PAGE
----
With the summer diabetes conference season upon us, our team is jet-setting around the country and world -- from Boston to Orlando to New Orleans, and even our esteemed leader AmyT's annual travels to Germany.

Our Q&A columnist Wil Dubois is a seasoned pilot himself, thriving in the sky despite his type 1 diabetes. He's actually been in the news lately for his piloting adventures: the Albuquerque Journal published a piece about him on June 1, exploring his love for aviation and highlighting how he recently set an aviation speed record in April in his vintage aircraft. Nice going, Wil!

With that in mind, we thought it would be a great time to revisit an aviation question that came to us a few years ago in this week's edition of our diabetes advice column, Ask D'Mine.

{Got your own questions? Email us at AskDMine@diabetesmine.com}


Amit from New York, type 1, writes:  I have been trying to find information regarding learning to fly gliders and airplanes with type 1 diabetes. I did run into some FAA rules, but they do not seem clear. In particular, for learning to fly, does type 1 diabetes lead to ineligibility? Most of the information I ran into on Google seemed either outdated (like 1997 discussions or was about another country (Canada, UK) or was about commercial pilot licenses.

Wil@Ask D'Mine answers:

Wil Dubois


Come fly with me my dear... Oh. Wait. Never mind. I'll stop singing Sinatra now and get to the point: You can't. Because even though I have a Commercial Pilot's License, I'm not allowed to use it anymore. 'Cause I have type 1 diabetes. Well, actually, the Catch-22 is a bit more complicated than that (an appropriate use of phrase, as the original book Catch-22 involves pilots).

Being a type 1 is no problem at all. What the Federal Aviation Administration (FAA) has a problem with is insulin. Of course with no insulin, as a type 1, you die...

Did someone say Catch-22?

Here in the States we have several different types of pilots licenses, called "certificates" by the FAA. On the bottom of the totem pole is the temporary Student Pilot's Certificate. Then comes the Sport and Recreational Pilot's Certificate. Generally speaking, these are for ultra-lights (those little one-seaters with lawn mower engines that have more in common with kites than airplanes—they were all the rage about a dozen years ago) and kit planes you build yourself. These recreational licenses are mainly intended to keep you from killing too many people beyond yourself if you crash: limit one passenger. Next up is the Private Pilot's Certificate, harder to get, but with more privileges. You can now carry a bunch of people and fly a great variety of aircraft. Above that is the Commercial Certificate, which lets you carry people and cargo for pay. At the top of the totem pole is the Airline Transport Certificate, allowing one to serve as pilot-in-command of aircraft at least 12,500 pounds and more than 9 passenger seats.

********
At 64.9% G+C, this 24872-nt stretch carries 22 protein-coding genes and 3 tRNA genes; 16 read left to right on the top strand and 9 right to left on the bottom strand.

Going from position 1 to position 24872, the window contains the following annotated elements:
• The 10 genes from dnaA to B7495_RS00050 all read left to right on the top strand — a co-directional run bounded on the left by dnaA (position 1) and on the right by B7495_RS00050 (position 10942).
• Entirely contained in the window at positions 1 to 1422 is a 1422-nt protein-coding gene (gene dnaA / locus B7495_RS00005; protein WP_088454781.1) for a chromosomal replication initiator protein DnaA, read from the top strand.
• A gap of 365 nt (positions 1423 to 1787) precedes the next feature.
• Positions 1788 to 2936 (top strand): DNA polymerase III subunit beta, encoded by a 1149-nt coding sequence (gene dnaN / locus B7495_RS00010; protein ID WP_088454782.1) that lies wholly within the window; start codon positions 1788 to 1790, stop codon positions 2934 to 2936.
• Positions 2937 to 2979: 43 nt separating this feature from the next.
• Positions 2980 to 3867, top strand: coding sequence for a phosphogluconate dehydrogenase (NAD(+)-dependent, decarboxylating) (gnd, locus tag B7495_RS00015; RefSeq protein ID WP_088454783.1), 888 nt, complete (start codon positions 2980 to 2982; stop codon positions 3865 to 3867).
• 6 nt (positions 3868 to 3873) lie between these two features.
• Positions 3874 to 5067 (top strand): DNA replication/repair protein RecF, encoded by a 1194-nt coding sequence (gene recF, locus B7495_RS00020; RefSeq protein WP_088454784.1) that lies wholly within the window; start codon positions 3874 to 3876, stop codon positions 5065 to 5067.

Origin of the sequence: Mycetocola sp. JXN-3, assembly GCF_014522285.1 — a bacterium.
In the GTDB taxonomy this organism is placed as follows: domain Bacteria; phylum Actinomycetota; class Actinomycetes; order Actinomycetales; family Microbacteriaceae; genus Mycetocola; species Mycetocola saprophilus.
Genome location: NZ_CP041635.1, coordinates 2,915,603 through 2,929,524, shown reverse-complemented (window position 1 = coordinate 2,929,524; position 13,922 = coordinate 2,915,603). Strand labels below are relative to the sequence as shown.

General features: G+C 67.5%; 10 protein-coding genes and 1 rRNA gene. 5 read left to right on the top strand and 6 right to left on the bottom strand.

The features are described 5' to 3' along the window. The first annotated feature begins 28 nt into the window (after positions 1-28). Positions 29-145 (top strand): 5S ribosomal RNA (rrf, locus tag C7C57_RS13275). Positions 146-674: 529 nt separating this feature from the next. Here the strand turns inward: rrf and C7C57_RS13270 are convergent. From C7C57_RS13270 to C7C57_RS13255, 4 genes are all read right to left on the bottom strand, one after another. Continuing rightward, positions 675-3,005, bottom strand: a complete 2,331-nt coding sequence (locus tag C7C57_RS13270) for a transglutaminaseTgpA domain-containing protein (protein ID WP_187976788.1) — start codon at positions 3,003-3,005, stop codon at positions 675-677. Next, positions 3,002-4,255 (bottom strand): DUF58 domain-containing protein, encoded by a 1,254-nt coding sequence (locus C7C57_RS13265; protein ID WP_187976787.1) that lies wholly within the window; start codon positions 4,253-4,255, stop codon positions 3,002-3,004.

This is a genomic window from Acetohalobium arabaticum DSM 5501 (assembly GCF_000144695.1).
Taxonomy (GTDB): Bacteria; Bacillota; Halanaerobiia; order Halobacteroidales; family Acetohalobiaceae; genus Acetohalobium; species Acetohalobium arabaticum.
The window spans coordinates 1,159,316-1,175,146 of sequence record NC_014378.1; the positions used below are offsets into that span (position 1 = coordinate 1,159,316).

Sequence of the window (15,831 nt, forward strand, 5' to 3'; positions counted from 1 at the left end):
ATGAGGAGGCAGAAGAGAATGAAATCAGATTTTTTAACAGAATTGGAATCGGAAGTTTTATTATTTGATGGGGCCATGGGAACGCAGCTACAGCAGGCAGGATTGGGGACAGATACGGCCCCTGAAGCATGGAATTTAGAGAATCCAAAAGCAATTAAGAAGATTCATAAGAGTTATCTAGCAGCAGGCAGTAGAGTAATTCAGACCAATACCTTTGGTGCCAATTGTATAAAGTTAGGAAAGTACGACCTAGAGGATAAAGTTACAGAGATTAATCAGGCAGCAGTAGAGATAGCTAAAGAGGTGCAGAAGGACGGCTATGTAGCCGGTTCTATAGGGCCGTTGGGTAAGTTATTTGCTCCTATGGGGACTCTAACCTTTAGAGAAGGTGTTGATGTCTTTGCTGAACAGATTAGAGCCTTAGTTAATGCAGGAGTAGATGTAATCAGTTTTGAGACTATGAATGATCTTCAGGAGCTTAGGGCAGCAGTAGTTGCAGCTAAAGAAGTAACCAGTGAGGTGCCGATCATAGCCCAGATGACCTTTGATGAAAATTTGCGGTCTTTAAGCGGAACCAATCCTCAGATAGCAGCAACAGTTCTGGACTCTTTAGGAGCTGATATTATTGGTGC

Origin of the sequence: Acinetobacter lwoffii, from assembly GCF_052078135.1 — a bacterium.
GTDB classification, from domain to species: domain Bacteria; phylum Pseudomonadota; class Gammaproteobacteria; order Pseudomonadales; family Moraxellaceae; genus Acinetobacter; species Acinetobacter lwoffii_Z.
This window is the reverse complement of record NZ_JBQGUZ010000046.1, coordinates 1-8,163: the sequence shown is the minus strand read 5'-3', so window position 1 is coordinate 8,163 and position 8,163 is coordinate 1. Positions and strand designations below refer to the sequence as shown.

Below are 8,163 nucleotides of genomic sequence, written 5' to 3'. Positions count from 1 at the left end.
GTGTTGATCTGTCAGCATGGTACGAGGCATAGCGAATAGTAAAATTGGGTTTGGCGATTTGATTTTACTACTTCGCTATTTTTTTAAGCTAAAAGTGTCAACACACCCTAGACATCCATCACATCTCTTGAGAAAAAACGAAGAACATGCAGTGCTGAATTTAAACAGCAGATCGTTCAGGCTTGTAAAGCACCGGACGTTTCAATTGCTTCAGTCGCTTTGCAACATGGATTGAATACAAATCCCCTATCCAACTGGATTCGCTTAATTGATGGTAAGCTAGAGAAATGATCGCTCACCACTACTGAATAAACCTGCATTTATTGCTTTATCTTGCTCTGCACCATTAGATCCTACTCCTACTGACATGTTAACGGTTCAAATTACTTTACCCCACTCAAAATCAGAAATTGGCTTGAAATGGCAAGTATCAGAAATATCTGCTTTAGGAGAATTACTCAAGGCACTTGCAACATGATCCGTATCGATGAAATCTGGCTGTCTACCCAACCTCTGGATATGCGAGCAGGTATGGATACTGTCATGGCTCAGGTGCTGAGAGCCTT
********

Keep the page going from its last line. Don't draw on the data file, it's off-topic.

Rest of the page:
All the certificates have various possible add-ons. Most certificates start as "single engine land" licenses. To fly a sea plane or a twin-engine plane, or to fly in bad weather just using your instruments, requires a special rating, or add-on to your certificate. Gliders require an additional rating, as do hot-air balloons. And helicopters. And so forth.